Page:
The products of this study will have a direct impact on patient care by informing the specifications of a real-time risk prediction tool. In developing standardized predictors and metrics of readmission rates, we will be better positioned to assess the quality of surgical care in VA and improve our tracking and reporting of surgical outcomes. In interpreting our results, we described the implications for interventions with patients and caregivers to reduce postoperative readmissions, as well as informed development of discrete readmission tracking variables for VASQIP.

External Links for this Project

NIH Reporter

Grant Number: I01HX001108-01A2

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Journal Articles

  1. Copeland LA, Graham LA, Richman JS, Rosen AK, Mull HJ, Burns EA, Whittle J, Itani KM, Hawn MT. A study to reduce readmissions after surgery in the Veterans Health Administration: design and methodology. BMC health services research. 2017 Mar 14; 17(1):198. [view]
  2. Zarzour JG, Morgan DE, Callaway JP, Hawn MT, Canon CL, Koehler RE. Anti-reflux procedures: complications, radiologic findings, and surgical and gastroenterologic perspectives. Abdominal radiology (New York). 2018 Jun 1; 43(6):1308-1318. [view]
  3. Jones CE, Graham LA, Morris MS, Richman JS, Hollis RH, Wahl TS, Copeland LA, Burns EA, Itani KMF, Hawn MT. Association Between Preoperative Hemoglobin A1c Levels, Postoperative Hyperglycemia, and Readmissions Following Gastrointestinal Surgery. JAMA surgery. 2017 Nov 1; 152(11):1031-1038. [view]
  4. Wahl TS, Graham LA, Hawn MT, Richman J, Hollis RH, Jones CE, Copeland LA, Burns EA, Itani KM, Morris MS. Association of the Modified Frailty Index With 30-Day Surgical Readmission. JAMA surgery. 2017 Aug 1; 152(8):749-757. [view]
  5. Mull HJ, Rivard PE, Legler A, Pizer SD, Hawn MT, Itani KMF, Rosen AK. Comparing definitions of outpatient surgery: Implications for quality measurement. American journal of surgery. 2017 Aug 1; 214(2):186-192. [view]
  6. Graham LA, Mull HJ, Wagner TH, Morris MS, Rosen AK, Richman JS, Whittle J, Burns E, Copeland LA, Itani KMF, Hawn MT. Comparison of a Potential Hospital Quality Metric With Existing Metrics for Surgical Quality-Associated Readmission. JAMA Network Open. 2019 Apr 5; 2(4):e191313. [view]
  7. Levine MS, Carucci LR, DiSantis DJ, Einstein DM, Hawn MT, Martin-Harris B, Katzka DA, Morgan DE, Rubesin SE, Scholz FJ, Turner MA, Wolf EL, Canon CL. Consensus Statement of Society of Abdominal Radiology Disease-Focused Panel on Barium Esophagography in Gastroesophageal Reflux Disease. AJR. American Journal of Roentgenology. 2016 Nov 1; 207(5):1009-1015. [view]
  8. Hollis RH, Holcomb CN, Valle JA, Smith BP, DeRussy AJ, Graham LA, Richman JS, Itani KM, Maddox TM, Hawn MT. Coronary angiography and failure to rescue after postoperative myocardial infarction in patients with coronary stents undergoing noncardiac surgery. American journal of surgery. 2016 Nov 1; 212(5):814-822.e1. [view]
  9. Mull HJ, Rosen AK, O'Brien WJ, McIntosh N, Legler A, Hawn MT, Itani KMF, Pizer SD. Factors Associated with Hospital Admission after Outpatient Surgery in the Veterans Health Administration. Health services research. 2018 Oct 1; 53(5):3855-3880. [view]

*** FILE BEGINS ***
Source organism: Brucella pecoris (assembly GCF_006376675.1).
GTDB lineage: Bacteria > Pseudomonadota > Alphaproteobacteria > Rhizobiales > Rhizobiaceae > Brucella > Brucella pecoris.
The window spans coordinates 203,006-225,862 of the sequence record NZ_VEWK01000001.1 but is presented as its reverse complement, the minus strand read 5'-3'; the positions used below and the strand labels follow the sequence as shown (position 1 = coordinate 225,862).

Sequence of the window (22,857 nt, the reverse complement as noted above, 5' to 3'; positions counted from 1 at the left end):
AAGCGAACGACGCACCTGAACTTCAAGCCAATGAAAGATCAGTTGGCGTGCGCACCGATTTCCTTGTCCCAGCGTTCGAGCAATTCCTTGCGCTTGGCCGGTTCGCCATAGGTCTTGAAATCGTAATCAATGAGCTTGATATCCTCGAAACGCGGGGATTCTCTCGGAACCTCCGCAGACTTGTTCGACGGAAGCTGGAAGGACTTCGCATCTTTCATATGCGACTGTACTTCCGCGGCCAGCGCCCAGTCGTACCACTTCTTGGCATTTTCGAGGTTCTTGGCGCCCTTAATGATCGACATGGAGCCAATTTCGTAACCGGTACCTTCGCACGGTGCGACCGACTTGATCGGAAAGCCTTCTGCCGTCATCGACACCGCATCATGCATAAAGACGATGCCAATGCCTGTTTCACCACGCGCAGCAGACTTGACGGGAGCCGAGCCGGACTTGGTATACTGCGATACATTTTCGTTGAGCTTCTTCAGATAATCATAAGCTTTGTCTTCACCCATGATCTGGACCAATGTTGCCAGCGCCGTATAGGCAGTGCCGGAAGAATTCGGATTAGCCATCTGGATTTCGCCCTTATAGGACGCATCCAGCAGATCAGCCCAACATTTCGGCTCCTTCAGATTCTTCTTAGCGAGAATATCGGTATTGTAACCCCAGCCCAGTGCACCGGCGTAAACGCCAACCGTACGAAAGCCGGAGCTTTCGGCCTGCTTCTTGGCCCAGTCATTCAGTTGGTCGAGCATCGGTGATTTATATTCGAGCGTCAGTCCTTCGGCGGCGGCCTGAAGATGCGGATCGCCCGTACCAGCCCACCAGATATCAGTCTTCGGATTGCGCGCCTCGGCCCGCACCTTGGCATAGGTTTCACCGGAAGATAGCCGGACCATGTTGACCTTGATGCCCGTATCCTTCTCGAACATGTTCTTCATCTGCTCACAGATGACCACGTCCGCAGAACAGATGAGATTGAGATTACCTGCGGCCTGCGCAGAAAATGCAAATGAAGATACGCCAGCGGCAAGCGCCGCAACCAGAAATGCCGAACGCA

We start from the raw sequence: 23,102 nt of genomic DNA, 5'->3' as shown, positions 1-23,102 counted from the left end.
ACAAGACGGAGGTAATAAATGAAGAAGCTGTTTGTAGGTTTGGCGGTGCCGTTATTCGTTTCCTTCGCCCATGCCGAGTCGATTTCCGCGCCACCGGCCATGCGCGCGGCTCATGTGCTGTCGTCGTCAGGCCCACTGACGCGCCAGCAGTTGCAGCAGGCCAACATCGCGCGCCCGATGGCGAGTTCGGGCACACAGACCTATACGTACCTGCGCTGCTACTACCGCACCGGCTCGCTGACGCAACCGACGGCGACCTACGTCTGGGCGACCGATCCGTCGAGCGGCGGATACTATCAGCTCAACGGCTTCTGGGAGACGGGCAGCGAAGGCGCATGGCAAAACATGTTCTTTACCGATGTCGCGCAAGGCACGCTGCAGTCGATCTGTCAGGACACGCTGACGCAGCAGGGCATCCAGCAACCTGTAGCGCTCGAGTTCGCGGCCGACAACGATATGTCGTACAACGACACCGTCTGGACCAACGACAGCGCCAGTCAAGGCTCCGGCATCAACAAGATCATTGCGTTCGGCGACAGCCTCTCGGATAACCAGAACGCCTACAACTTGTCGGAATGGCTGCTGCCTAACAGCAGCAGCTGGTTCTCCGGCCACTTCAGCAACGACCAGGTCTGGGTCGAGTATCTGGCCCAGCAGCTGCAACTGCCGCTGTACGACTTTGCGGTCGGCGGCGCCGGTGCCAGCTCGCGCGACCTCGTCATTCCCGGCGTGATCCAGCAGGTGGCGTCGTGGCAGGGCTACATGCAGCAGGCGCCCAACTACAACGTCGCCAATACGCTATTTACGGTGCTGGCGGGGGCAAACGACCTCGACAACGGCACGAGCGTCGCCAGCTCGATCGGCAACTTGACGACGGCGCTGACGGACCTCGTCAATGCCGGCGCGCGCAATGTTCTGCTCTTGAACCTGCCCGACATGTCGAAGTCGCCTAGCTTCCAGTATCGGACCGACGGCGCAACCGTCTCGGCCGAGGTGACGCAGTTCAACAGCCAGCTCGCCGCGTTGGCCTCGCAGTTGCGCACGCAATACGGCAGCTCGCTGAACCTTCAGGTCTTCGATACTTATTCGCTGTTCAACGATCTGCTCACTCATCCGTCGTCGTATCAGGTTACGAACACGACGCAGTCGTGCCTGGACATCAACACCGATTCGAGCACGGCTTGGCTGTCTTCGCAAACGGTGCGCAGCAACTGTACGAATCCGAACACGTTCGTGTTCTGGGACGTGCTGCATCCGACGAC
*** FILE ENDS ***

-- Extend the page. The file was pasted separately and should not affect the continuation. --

10. Hollis RH, Graham LA, Richman JS, Morris MS, Mull HJ, Wahl TS, Burns E, Copeland LA, Telford GL, Rosen AK, Itani KF, Whittle J, Wagner TH, Hawn MT. Hospital Readmissions after Surgery: How Important Are Hospital and Specialty Factors? Journal of the American College of Surgeons. 2017 Apr 1; 224(4):515-523. [view]
  11. Wahl TS, Hawn MT. How Do We Prevent Readmissions After Major Surgery?. Advances in surgery. 2017 Sep 1; 51(1):89-100. [view]
  12. Sambare TD, Graham LA, Itani KMF, Morris MS, Moshrefi S, Hawn MT. Impact of Gastrointestinal Surgical Site Wound Complications on Long-term Healthcare Utilization. Journal of Gastrointestinal Surgery : Official Journal of The Society For Surgery of The Alimentary Tract. 2021 Feb 1; 25(2):503-511. [view]
  13. Armstrong EJ, Graham LA, Waldo SW, Valle JA, Maddox TM, Hawn MT. Incomplete Revascularization Is Associated With an Increased Risk for Major Adverse Cardiovascular Events Among Patients Undergoing Noncardiac Surgery. JACC. Cardiovascular interventions. 2017 Feb 27; 10(4):329-338. [view]
  14. Bakaeen FG, Shroyer AL, Zenati MA, Badhwar V, Thourani VH, Gammie JS, Suri RM, Sabik JF, Gillinov AM, Chu D, Omer S, Hawn MT, Almassi GH, Cornwell LD, Grover FL, Rosengart TK, Graham L. Mitral valve surgery in the US Veterans Administration health system: 10-year outcomes and trends. The Journal of Thoracic and Cardiovascular Surgery. 2018 Jan 1; 155(1):105-117.e5. [view]
  15. Tipirneni KE, Warram JM, Moore LS, Prince AC, de Boer E, Jani AH, Wapnir IL, Liao JC, Bouvet M, Behnke NK, Hawn MT, Poultsides GA, Vahrmeijer AL, Carroll WR, Zinn KR, Rosenthal E. Oncologic Procedures Amenable to Fluorescence-guided Surgery. Annals of surgery. 2017 Jul 1; 266(1):36-47. [view]
  16. Armstrong EJ, Graham L, Waldo SW, Valle JA, Maddox TM, Hawn MT. Patient and lesion-specific characteristics predict risk of major adverse cardiovascular events among patients with previous percutaneous coronary intervention undergoing noncardiac surgery. Catheterization and Cardiovascular Interventions : Official Journal of The Society For Cardiac Angiography & Interventions. 2017 Mar 1; 89(4):617-627. [view]
  17. Staudenmayer KL, Hawn MT. The Hospital Readmission Reduction Program for Surgical Conditions: Impactful or Harmful?. Annals of surgery. 2018 Apr 1; 267(4):606-607. [view]
  18. Valle JA, Graham L, DeRussy A, Itani K, Hawn MT, Maddox TM. Triple Antithrombotic Therapy and Outcomes in Post-PCI Patients Undergoing Non-cardiac Surgery. World Journal of Surgery. 2017 Feb 1; 41(2):423-432. [view]
  19. Triadafilopoulos G, Clarke J, Hawn M. Whole greater than the parts: integrated esophageal centers (IEC) and advanced training in esophageal diseases. Diseases of the esophagus : official journal of the International Society for Diseases of the Esophagus. 2017 Oct 1; 30(10):1-9. [view]

DRA: Health Systems
DRE: Technology Development and Assessment
Keywords: none
MeSH Terms: none